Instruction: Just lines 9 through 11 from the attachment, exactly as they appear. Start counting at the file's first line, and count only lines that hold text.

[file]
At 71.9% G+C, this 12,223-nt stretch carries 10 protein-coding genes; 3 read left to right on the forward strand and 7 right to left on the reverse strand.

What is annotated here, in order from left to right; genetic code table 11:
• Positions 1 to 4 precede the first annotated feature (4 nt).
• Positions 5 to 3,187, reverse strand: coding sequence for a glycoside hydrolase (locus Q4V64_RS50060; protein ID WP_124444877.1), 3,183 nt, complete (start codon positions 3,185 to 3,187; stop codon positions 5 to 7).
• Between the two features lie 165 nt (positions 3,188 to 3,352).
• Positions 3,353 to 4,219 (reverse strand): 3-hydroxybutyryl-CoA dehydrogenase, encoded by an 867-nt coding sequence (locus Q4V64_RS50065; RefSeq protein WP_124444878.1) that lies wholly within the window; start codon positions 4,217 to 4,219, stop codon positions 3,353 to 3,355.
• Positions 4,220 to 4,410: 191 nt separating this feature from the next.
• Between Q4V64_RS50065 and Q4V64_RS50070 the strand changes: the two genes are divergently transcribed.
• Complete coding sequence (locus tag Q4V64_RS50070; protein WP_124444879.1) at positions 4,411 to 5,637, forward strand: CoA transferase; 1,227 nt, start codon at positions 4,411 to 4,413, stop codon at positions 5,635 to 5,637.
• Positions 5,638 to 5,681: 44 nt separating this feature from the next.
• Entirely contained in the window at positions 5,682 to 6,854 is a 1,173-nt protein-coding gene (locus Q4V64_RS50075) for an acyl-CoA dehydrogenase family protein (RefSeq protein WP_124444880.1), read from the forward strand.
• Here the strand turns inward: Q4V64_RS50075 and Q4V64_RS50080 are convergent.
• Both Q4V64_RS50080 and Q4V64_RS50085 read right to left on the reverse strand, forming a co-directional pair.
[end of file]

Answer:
• Complete coding sequence (locus tag Q4V64_RS50070; protein WP_124444879.1) at positions 4,411 to 5,637, forward strand: CoA transferase; 1,227 nt, start codon at positions 4,411 to 4,413, stop codon at positions 5,635 to 5,637.
• Positions 5,638 to 5,681: 44 nt separating this feature from the next.
• Entirely contained in the window at positions 5,682 to 6,854 is a 1,173-nt protein-coding gene (locus Q4V64_RS50075) for an acyl-CoA dehydrogenase family protein (RefSeq protein WP_124444880.1), read from the forward strand.